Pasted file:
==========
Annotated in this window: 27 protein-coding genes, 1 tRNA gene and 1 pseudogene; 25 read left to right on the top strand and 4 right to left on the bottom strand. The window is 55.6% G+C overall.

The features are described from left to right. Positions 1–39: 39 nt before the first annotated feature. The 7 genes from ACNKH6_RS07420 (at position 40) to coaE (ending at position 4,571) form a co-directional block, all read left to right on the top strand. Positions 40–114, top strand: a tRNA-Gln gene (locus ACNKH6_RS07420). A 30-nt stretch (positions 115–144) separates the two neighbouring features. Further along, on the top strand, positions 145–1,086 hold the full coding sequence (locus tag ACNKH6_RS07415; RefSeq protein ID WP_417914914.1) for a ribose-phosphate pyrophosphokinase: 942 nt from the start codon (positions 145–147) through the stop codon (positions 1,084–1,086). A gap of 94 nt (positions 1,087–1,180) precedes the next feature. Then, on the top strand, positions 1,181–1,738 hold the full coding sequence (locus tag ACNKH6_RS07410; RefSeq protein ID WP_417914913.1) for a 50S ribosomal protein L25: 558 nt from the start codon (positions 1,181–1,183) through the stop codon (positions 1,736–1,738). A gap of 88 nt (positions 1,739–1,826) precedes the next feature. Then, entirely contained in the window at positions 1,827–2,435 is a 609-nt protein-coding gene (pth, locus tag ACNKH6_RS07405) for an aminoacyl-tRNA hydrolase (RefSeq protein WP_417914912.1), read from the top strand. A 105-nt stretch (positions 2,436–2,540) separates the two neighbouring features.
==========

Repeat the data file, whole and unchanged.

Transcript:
Annotated in this window: 27 protein-coding genes, 1 tRNA gene and 1 pseudogene; 25 read left to right on the top strand and 4 right to left on the bottom strand. The window is 55.6% G+C overall.

The features are described from left to right. Positions 1–39: 39 nt before the first annotated feature. The 7 genes from ACNKH6_RS07420 (at position 40) to coaE (ending at position 4,571) form a co-directional block, all read left to right on the top strand. Positions 40–114, top strand: a tRNA-Gln gene (locus ACNKH6_RS07420). A 30-nt stretch (positions 115–144) separates the two neighbouring features. Further along, on the top strand, positions 145–1,086 hold the full coding sequence (locus tag ACNKH6_RS07415; RefSeq protein ID WP_417914914.1) for a ribose-phosphate pyrophosphokinase: 942 nt from the start codon (positions 145–147) through the stop codon (positions 1,084–1,086). A gap of 94 nt (positions 1,087–1,180) precedes the next feature. Then, on the top strand, positions 1,181–1,738 hold the full coding sequence (locus tag ACNKH6_RS07410; RefSeq protein ID WP_417914913.1) for a 50S ribosomal protein L25: 558 nt from the start codon (positions 1,181–1,183) through the stop codon (positions 1,736–1,738). A gap of 88 nt (positions 1,739–1,826) precedes the next feature. Then, entirely contained in the window at positions 1,827–2,435 is a 609-nt protein-coding gene (pth, locus tag ACNKH6_RS07405) for an aminoacyl-tRNA hydrolase (RefSeq protein WP_417914912.1), read from the top strand. A 105-nt stretch (positions 2,436–2,540) separates the two neighbouring features.